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Photograph courtesy of Robert M. Pringle
Termites like this soldier, patrolling a piece of fungal comb, aerate and improve the soil near their mounds.



The Kenyan dwarf gecko was what first drew Harvard research fellow Robert M. Pringle to the savannas of Kenya, but the termites kept him there. After he and his co-workers noticed large spikes in these lizard populations surrounding termite mounds, they decided to quantify just how much the mounds enhanced ecosystem productivity. 

The presence of termites was already known to increase the number of plant and animal species that a given area could support (largely because they recycle dead organic matter). What startled Pringle was the view from above the savanna. Having noticed that the mounds seemed fairly evenly spaced, he obtained a satellite image of the terrain. It showed clearly that these local hotbeds of activity punctuated the landscape at regularly spaced intervals, as if along a grid. That prompted him to try to answer a deceptively simple follow-up question: Does this patterning actually matter?

Patterns are everywhere in nature, from the ribbons of alpine forests on mountainsides to the complex swirls of mussel beds, but proving whether they influence the fundamental properties of ecosystems has been difficult. Pringle wanted to know whether these patterns “really do affect things like productivity, nutrient-cycling rates, and diversity of living forms.”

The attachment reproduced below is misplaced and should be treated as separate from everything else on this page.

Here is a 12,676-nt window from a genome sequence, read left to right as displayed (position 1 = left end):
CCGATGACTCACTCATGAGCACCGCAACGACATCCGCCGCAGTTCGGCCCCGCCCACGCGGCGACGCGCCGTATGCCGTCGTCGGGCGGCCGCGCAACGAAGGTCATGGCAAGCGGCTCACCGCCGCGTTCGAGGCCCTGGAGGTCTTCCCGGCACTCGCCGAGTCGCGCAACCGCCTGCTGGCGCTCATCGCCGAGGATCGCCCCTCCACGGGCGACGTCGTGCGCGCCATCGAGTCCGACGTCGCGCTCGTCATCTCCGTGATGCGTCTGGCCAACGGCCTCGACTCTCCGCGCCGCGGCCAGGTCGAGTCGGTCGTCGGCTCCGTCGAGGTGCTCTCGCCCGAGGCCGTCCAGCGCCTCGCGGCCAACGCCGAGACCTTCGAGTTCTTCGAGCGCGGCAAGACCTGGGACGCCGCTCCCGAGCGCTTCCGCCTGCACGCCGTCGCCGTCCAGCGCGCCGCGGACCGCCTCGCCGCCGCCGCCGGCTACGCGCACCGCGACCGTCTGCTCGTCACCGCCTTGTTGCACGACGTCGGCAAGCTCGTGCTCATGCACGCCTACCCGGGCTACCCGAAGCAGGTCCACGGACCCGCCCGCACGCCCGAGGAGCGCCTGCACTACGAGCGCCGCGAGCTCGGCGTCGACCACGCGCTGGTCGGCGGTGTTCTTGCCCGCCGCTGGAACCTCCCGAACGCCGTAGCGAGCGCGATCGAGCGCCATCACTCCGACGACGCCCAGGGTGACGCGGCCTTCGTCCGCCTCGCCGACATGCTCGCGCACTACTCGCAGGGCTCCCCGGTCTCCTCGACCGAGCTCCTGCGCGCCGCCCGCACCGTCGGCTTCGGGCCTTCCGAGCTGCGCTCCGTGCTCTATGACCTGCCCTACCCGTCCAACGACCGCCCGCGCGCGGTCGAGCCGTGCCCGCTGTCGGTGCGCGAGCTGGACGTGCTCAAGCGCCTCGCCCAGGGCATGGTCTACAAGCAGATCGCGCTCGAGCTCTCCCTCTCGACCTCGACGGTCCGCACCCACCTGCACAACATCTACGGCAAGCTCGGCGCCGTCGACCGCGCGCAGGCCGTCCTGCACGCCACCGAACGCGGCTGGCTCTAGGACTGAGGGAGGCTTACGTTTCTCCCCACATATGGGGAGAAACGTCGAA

In a groundbreaking study published recently in PLoS Biology, Pringle says they do, citing the nonrandom distribution of termite mounds over the Kenyan grassland as evidence, based on his collaborators’ and his own statistical simulations. “Where they exist,” he explains, “regular patterns really do scale up to dramatically influence ecosystem function.” The mounds support dense populations of flora and fauna. Plants grow faster the closer they are to the mounds, and animal abundance and reproductive success dropped off with distance. The termites recycle nutrients and, Pringle and his colleagues suspect, they may also improve the soil by introducing coarser particles that help aerate it, simultaneously promoting water infiltration and retention. The even distribution of mounds is vital to this enhanced productivity, suggesting that the lowly termite plays a substantial ecological role alongside the more charismatic fauna of the savanna such as cheetahs or lions.

Pringle’s study is the first to link spatial patterning to the larger-scale properties of an ecosystem, but he expects that rapid technological advances in other domains (particularly chemistry and molecular biology) will likely reveal similar patterns that may generate further research. Besides satellite imagery, he says, “other kinds of tools—including genetics and, increasingly, geochemical assays—will allow us to shine a much brighter light on how ecosystems are put together and why it matters that they’re put together in that way and not some other way.” 

Beyond its importance to ecological scholarship, Pringle’s work has special relevance to both conservation and environmental reconstruction. “Let’s say you’re trying to restore a forest or a coral reef, and to do that you’re planting trees or bits of coral fragment,” he says. “Our results suggest that you want to think hard about the spatial patterning of these transplants—and to remember specifically that even, grid-like, spacing will typically yield the fastest regeneration rates.”